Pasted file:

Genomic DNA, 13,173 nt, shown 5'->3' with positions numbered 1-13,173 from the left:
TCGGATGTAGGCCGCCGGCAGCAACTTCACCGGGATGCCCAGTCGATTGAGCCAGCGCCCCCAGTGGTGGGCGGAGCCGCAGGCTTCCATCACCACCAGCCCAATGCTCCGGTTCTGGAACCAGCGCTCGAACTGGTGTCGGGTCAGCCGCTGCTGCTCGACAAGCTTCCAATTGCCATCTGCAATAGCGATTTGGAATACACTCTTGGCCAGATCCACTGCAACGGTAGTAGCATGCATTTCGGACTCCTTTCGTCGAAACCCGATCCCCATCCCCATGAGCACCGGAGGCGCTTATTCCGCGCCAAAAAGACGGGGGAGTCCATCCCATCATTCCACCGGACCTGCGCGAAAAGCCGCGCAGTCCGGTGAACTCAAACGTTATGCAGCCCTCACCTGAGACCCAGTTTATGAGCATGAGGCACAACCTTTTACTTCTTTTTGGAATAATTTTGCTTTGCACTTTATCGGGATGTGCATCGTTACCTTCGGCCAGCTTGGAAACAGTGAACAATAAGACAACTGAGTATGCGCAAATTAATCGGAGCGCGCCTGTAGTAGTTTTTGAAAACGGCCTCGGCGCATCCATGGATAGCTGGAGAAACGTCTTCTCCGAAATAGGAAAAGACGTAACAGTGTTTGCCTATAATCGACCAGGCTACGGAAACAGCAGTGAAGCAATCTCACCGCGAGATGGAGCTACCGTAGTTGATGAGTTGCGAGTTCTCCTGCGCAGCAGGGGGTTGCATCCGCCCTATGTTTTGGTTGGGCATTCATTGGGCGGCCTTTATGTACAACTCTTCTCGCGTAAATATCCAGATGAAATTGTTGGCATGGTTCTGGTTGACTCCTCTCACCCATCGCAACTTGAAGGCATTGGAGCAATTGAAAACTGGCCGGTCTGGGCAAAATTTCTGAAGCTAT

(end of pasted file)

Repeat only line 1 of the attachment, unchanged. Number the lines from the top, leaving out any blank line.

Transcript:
Genomic DNA, 13,173 nt, shown 5'->3' with positions numbered 1-13,173 from the left: